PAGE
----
The complete experimental setup


Fig. 2. Experimental EPG configuration. Only one of the 8 possible probes is shown here.

  EPG probe 4 channel AD convertor 8 channel AD convertor Giga-4 Giga-8 The available EPG system is the Giga-8d, a digital controlled device with 8 channels, suitable for simultaneous recording of up to 8 insects. In addition to the Giga-8d control unit the complete system comprises 8 probes, small pre-amplifiers that should be mounted inside a Faraday cage (Fig. 2). 'Giga' refers to the 1 GΩ (109 Ω) input resistance in the probe (see previous text sections). EPG recording should be done in the laboratory using potted plants or detached plant parts. There is no field recording possible with this system*.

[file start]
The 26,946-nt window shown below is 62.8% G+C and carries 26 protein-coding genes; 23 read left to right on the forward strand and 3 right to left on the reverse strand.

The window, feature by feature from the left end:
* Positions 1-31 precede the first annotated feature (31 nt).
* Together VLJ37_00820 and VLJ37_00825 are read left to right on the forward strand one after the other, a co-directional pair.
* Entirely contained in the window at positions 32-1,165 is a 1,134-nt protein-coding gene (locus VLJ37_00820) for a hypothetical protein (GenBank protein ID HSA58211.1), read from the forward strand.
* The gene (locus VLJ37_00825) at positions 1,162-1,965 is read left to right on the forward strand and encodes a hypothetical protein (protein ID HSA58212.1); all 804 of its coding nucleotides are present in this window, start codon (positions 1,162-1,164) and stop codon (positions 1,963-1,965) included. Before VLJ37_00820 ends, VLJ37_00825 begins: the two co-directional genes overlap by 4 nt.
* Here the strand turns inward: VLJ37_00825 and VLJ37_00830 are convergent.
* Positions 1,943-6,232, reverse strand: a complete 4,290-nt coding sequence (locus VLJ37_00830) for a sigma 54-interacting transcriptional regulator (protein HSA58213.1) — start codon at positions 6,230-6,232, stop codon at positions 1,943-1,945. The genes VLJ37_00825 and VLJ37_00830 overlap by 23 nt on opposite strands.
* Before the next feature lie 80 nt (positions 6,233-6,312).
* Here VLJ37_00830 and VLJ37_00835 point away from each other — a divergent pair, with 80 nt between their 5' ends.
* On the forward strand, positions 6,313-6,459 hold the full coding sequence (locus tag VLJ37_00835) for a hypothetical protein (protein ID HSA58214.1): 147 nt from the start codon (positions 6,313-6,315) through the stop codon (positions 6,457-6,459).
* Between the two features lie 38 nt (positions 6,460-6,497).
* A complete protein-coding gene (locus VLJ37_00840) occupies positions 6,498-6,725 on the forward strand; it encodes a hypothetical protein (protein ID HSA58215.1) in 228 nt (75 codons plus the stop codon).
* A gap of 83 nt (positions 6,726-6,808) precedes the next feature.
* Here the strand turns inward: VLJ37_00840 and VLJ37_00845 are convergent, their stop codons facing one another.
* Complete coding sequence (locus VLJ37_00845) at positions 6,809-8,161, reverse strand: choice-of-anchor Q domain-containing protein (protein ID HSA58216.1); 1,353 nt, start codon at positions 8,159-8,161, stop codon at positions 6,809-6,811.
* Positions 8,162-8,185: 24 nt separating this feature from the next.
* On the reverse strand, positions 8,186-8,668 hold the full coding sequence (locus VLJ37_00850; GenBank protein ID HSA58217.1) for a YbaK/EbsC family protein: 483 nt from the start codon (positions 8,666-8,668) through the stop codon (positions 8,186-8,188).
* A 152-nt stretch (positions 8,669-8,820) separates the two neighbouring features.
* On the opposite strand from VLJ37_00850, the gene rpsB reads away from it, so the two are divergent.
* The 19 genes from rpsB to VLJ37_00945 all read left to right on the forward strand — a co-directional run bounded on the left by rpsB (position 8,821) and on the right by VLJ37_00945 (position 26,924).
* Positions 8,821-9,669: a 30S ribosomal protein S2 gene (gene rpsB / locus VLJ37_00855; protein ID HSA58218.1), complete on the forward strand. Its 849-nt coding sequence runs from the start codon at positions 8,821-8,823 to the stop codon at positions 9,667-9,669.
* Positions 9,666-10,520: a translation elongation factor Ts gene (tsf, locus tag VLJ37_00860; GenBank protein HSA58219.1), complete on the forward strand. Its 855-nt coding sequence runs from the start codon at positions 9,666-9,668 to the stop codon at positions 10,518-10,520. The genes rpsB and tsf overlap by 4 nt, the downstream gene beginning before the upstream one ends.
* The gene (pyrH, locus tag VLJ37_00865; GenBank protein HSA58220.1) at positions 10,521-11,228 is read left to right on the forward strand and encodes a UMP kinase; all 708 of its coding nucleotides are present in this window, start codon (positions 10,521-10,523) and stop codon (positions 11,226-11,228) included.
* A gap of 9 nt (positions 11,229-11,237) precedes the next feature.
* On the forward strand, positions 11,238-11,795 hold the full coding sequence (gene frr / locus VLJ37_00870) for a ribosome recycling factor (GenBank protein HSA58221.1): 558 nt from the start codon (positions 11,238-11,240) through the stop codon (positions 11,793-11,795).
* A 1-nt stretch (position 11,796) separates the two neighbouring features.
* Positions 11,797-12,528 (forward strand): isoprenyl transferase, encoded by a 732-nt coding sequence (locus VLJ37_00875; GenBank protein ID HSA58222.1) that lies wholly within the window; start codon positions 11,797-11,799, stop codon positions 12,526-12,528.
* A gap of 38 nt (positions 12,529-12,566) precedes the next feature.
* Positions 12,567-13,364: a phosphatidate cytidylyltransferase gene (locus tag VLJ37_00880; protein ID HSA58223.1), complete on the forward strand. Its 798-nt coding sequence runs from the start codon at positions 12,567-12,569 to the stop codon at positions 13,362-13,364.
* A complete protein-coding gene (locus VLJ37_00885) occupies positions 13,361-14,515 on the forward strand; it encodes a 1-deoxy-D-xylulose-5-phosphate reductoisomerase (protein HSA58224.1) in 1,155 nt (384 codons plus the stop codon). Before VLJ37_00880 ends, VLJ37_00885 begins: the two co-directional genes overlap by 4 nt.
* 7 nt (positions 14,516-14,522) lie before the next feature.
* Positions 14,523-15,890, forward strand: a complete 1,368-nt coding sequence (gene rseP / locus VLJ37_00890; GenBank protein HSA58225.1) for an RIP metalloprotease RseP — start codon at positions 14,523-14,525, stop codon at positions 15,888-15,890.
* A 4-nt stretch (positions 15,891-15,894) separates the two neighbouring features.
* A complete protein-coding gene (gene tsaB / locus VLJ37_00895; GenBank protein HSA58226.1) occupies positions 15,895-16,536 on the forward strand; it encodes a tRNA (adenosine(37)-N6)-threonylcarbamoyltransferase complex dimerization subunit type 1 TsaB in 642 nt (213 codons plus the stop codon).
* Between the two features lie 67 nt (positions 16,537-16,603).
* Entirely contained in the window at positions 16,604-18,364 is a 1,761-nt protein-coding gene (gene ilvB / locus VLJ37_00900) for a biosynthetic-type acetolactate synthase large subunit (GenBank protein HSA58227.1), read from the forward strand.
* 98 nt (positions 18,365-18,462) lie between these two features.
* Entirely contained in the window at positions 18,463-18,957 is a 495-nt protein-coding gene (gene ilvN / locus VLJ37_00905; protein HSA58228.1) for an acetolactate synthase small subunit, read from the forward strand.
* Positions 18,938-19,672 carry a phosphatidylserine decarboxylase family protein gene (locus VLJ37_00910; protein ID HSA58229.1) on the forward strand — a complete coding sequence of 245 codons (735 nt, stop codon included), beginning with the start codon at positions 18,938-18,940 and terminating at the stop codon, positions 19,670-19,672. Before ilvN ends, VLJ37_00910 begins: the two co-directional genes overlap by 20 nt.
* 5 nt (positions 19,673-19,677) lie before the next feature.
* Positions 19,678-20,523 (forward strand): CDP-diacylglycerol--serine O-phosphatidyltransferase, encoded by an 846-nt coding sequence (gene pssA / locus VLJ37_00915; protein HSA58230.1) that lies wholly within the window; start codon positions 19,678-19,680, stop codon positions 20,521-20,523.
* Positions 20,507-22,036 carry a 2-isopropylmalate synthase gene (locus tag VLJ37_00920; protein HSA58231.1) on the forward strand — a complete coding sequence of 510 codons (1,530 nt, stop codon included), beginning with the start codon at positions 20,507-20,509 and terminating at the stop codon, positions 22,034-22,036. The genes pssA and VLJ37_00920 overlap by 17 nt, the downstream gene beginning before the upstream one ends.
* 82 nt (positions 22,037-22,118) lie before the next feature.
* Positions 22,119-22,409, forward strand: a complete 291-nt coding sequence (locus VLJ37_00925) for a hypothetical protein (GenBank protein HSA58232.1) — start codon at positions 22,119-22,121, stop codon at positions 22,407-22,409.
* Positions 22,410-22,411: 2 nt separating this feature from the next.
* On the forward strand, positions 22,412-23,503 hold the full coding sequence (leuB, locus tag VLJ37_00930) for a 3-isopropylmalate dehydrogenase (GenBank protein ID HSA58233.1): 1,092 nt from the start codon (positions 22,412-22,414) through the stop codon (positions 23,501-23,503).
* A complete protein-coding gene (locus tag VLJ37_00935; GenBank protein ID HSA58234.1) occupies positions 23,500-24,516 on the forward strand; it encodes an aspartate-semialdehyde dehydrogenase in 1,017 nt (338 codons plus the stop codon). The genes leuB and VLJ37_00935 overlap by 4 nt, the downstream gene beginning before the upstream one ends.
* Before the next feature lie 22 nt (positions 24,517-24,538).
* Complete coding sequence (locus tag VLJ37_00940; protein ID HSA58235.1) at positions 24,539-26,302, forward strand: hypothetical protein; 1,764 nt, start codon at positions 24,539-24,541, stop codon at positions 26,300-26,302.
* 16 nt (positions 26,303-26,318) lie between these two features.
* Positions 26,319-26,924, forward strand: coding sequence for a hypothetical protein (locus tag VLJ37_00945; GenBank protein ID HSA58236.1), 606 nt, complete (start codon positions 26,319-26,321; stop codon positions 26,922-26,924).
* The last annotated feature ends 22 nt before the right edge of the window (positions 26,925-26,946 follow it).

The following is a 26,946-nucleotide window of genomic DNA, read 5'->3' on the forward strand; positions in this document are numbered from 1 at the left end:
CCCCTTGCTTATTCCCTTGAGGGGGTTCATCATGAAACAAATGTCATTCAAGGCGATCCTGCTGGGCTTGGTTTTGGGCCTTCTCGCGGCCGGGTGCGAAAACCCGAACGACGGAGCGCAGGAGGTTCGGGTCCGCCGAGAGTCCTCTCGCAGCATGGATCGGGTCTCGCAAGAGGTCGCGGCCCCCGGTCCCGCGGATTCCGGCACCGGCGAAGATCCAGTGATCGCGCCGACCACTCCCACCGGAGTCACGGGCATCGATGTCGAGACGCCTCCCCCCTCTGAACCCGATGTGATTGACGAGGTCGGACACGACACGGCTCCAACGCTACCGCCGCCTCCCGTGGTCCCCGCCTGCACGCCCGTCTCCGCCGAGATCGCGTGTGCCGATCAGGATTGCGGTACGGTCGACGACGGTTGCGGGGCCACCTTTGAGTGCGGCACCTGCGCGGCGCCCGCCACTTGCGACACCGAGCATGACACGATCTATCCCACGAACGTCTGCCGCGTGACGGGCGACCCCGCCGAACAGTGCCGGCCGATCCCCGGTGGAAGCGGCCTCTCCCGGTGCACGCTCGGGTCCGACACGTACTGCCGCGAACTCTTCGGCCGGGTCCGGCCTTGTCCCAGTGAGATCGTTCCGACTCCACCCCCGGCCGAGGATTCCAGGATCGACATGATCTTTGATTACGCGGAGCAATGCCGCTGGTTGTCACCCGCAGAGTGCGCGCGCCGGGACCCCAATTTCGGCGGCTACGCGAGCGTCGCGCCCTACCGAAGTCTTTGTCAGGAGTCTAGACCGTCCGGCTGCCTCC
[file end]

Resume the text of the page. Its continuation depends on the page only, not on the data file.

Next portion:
* FUTURE developments: (Feel free to ask for more details)

  •  Field EPG system To record EPGs in the filed a one channel prototype has been tested successfuly; no regular production so far.

  •  EMF system Probes with a switch to make EPG recording suitable for accurate measurements of plant potentials, such as plant potentials (leaf surface potentials, long distance phloem propagated electrical signals, etc. These emf probes can be switched from emf recording to normal EPG recording (this option will become available in the 2017 series).

Technical specifications of the Giga-8d system and operation instructions are available in free manuals for hard and software on the Downloads page.